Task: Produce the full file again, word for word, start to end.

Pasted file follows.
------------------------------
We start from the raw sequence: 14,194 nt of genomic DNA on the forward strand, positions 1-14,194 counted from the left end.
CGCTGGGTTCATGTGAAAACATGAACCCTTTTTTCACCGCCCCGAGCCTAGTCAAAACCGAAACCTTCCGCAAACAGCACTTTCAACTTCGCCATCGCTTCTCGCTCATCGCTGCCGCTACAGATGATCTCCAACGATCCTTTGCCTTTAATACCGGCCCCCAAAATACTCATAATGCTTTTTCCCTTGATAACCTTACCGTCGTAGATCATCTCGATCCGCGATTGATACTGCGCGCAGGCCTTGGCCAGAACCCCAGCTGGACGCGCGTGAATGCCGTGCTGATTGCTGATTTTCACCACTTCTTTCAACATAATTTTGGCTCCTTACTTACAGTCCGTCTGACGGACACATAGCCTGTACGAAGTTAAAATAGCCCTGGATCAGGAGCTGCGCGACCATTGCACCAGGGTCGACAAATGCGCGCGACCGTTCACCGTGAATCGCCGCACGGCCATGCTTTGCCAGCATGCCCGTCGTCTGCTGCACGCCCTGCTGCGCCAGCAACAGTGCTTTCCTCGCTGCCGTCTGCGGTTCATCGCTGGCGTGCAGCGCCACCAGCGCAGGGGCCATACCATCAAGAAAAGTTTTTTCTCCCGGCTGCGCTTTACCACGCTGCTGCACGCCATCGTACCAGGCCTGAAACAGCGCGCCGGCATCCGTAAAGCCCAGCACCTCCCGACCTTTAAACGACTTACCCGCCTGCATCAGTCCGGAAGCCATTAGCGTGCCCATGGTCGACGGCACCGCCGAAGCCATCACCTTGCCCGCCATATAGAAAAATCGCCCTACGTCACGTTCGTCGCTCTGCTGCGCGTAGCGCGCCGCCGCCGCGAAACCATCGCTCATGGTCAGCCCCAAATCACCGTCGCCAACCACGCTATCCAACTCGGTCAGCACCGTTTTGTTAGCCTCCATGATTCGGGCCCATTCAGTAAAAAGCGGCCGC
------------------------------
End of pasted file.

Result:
We start from the raw sequence: 14,194 nt of genomic DNA on the forward strand, positions 1-14,194 counted from the left end.
CGCTGGGTTCATGTGAAAACATGAACCCTTTTTTCACCGCCCCGAGCCTAGTCAAAACCGAAACCTTCCGCAAACAGCACTTTCAACTTCGCCATCGCTTCTCGCTCATCGCTGCCGCTACAGATGATCTCCAACGATCCTTTGCCTTTAATACCGGCCCCCAAAATACTCATAATGCTTTTTCCCTTGATAACCTTACCGTCGTAGATCATCTCGATCCGCGATTGATACTGCGCGCAGGCCTTGGCCAGAACCCCAGCTGGACGCGCGTGAATGCCGTGCTGATTGCTGATTTTCACCACTTCTTTCAACATAATTTTGGCTCCTTACTTACAGTCCGTCTGACGGACACATAGCCTGTACGAAGTTAAAATAGCCCTGGATCAGGAGCTGCGCGACCATTGCACCAGGGTCGACAAATGCGCGCGACCGTTCACCGTGAATCGCCGCACGGCCATGCTTTGCCAGCATGCCCGTCGTCTGCTGCACGCCCTGCTGCGCCAGCAACAGTGCTTTCCTCGCTGCCGTCTGCGGTTCATCGCTGGCGTGCAGCGCCACCAGCGCAGGGGCCATACCATCAAGAAAAGTTTTTTCTCCCGGCTGCGCTTTACCACGCTGCTGCACGCCATCGTACCAGGCCTGAAACAGCGCGCCGGCATCCGTAAAGCCCAGCACCTCCCGACCTTTAAACGACTTACCCGCCTGCATCAGTCCGGAAGCCATTAGCGTGCCCATGGTCGACGGCACCGCCGAAGCCATCACCTTGCCCGCCATATAGAAAAATCGCCCTACGTCACGTTCGTCGCTCTGCTGCGCGTAGCGCGCCGCCGCCGCGAAACCATCGCTCATGGTCAGCCCCAAATCACCGTCGCCAACCACGCTATCCAACTCGGTCAGCACCGTTTTGTTAGCCTCCATGATTCGGGCCCATTCAGTAAAAAGCGGCCGC